June, sat feeling helpless in the corner of her living room whilst her daughter Sally cried into a large pile of Junes clothes. She hadn’t been inside this house for 365 days. She saw the room with fresh eyes. How she had missed it, she thought to herself.
‘You wore these the day before you left.’
Sally said holding up a pair of dark jeans. She didn’t expect a response. But still she said it out loud, hoping something might have changed, somehow. Sally reached into the pockets and retrieved a crumpled piece of paper. A shopping list. Her throat burned as she held back tears. There had been so many tears over the past year.
‘My shopping list. I was going to make lemon squares.’ June whispered.
Sally continued to look at the crumpled list. You never did make the lemon squares, Sally thought. June edged closer to her daughter. She wanted to hold her, to apologise for leaving her. She moved her soft fingers across Sally’s tear soaked cheek. Sally reached up her hand and placed it where her mothers fingers had been.
Sally knew today would be hard. She carefully folded the shopping list and tucked it gently away inside one of her mothers journals. She continued to carefully fold her mothers clothes into bags. Acceptance was the hardest thing. She lay down on the floral sofa and spread out her legs as she had seen her mother do so many times. June crouched on the floor beside her.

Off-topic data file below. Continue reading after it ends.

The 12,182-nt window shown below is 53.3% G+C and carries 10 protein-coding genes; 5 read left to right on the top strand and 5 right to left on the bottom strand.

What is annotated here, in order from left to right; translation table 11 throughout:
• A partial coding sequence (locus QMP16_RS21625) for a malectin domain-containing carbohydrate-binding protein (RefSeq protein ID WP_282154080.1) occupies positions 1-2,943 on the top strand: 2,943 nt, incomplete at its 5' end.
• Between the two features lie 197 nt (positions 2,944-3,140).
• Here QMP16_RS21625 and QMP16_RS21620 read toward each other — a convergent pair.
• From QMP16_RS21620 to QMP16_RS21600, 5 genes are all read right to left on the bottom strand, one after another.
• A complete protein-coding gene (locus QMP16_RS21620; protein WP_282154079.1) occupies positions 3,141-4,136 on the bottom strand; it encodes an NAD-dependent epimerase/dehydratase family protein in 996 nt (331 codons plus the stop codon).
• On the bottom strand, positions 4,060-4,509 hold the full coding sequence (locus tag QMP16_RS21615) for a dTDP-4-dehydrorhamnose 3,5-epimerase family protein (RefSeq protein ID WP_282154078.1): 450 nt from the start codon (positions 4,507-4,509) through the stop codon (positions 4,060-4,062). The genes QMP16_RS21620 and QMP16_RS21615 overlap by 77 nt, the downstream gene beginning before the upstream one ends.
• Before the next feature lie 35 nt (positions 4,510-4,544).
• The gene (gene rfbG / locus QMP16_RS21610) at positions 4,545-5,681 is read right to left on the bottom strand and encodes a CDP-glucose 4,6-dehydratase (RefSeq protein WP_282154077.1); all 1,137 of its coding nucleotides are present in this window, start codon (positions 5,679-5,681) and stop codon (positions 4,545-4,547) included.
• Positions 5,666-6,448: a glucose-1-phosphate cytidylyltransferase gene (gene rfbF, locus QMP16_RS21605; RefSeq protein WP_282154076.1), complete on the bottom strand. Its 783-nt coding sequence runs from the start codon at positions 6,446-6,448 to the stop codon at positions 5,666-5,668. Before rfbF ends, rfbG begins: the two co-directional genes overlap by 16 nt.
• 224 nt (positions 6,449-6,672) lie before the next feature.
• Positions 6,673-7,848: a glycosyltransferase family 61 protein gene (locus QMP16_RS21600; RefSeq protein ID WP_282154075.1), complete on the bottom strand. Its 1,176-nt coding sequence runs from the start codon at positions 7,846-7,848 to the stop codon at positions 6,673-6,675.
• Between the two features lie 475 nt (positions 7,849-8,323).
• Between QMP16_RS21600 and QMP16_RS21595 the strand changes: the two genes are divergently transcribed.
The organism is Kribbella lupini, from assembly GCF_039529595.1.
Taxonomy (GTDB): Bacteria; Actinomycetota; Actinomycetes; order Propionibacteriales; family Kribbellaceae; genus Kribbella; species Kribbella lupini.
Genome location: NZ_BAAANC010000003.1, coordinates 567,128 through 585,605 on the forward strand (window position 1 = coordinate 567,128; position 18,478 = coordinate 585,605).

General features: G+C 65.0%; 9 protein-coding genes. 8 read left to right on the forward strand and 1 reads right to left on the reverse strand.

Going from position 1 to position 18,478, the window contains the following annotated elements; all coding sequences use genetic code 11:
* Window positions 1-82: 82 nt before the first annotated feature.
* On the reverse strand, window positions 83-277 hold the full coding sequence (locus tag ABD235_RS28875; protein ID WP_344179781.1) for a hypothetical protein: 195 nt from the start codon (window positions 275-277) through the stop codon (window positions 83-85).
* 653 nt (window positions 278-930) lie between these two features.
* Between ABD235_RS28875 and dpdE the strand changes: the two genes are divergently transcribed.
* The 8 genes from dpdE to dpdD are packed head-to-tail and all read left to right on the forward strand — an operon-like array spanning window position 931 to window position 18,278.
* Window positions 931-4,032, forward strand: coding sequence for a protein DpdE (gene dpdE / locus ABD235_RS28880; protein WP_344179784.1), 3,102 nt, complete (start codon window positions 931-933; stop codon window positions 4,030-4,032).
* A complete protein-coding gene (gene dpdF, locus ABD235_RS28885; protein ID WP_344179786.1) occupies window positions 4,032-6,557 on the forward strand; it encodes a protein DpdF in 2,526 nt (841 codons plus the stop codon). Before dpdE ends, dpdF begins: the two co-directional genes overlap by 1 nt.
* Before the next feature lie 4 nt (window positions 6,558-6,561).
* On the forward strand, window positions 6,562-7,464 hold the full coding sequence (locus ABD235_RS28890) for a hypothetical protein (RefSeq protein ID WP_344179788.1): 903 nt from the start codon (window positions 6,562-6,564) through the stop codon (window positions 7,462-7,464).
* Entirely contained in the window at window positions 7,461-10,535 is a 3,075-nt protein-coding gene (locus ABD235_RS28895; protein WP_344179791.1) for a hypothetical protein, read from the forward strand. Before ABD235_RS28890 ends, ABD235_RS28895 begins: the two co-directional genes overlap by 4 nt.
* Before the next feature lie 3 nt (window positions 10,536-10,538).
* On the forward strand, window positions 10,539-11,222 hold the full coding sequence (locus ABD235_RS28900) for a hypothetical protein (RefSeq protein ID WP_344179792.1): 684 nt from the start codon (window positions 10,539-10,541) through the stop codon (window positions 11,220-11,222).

‘I can’t stay long Sally. I’m sorry.’ June whispered softly to Sally.
‘I miss you mum.’ said Sally.
‘Sally what are you doing.’
Sally turned toward her dad. Tears rolled helplessly down her face.
‘Oh dad, I miss her, I miss her so much.’
June watched as Sally effortlessly hugged her arms tight around her dad.
‘I have to go Sally. I’m sorry.’ June said, trying hard not to look at her past husband
June softly kissed the top of Sally’s head and gently squeezed her arm.
June walked out through the front door, tears toppling down her face. They say it gets easier; she thought, that each year you grow stronger. How can it, she thought. She always wondered whilst growing up what hell might feel like, and now she knows. Hell is being dead, whilst the people you love continue to live. Hell is being within distance to kiss away their tears but knowing they will never feel those kisses and those two will keep on falling.
Karen Hayward ©2016